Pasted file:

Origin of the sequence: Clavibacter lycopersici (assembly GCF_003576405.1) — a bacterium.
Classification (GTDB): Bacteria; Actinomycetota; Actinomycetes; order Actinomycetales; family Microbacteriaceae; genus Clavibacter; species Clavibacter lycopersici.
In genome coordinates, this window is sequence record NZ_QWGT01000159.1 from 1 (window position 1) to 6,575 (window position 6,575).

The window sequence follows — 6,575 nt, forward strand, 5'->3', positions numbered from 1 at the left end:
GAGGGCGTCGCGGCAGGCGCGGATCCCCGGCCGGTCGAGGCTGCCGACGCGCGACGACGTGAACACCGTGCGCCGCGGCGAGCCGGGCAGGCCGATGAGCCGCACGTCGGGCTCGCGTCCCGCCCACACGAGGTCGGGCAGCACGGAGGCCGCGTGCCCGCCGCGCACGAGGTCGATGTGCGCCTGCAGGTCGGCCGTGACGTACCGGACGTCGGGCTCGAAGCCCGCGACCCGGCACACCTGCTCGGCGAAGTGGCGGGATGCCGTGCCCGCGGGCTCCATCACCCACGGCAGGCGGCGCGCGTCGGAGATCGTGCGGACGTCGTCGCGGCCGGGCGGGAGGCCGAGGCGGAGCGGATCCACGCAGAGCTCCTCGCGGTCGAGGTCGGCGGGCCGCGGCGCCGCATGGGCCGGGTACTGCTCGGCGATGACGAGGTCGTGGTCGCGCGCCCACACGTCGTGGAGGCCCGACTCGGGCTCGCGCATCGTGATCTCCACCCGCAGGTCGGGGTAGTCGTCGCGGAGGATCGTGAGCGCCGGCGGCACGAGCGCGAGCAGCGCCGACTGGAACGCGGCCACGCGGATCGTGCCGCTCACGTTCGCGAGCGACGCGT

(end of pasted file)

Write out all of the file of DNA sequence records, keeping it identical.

Origin of the sequence: Clavibacter lycopersici (assembly GCF_003576405.1) — a bacterium.
Classification (GTDB): Bacteria; Actinomycetota; Actinomycetes; order Actinomycetales; family Microbacteriaceae; genus Clavibacter; species Clavibacter lycopersici.
In genome coordinates, this window is sequence record NZ_QWGT01000159.1 from 1 (window position 1) to 6,575 (window position 6,575).

The window sequence follows — 6,575 nt, forward strand, 5'->3', positions numbered from 1 at the left end:
GAGGGCGTCGCGGCAGGCGCGGATCCCCGGCCGGTCGAGGCTGCCGACGCGCGACGACGTGAACACCGTGCGCCGCGGCGAGCCGGGCAGGCCGATGAGCCGCACGTCGGGCTCGCGTCCCGCCCACACGAGGTCGGGCAGCACGGAGGCCGCGTGCCCGCCGCGCACGAGGTCGATGTGCGCCTGCAGGTCGGCCGTGACGTACCGGACGTCGGGCTCGAAGCCCGCGACCCGGCACACCTGCTCGGCGAAGTGGCGGGATGCCGTGCCCGCGGGCTCCATCACCCACGGCAGGCGGCGCGCGTCGGAGATCGTGCGGACGTCGTCGCGGCCGGGCGGGAGGCCGAGGCGGAGCGGATCCACGCAGAGCTCCTCGCGGTCGAGGTCGGCGGGCCGCGGCGCCGCATGGGCCGGGTACTGCTCGGCGATGACGAGGTCGTGGTCGCGCGCCCACACGTCGTGGAGGCCCGACTCGGGCTCGCGCATCGTGATCTCCACCCGCAGGTCGGGGTAGTCGTCGCGGAGGATCGTGAGCGCCGGCGGCACGAGCGCGAGCAGCGCCGACTGGAACGCGGCCACGCGGATCGTGCCGCTCACGTTCGCGAGCGACGCGT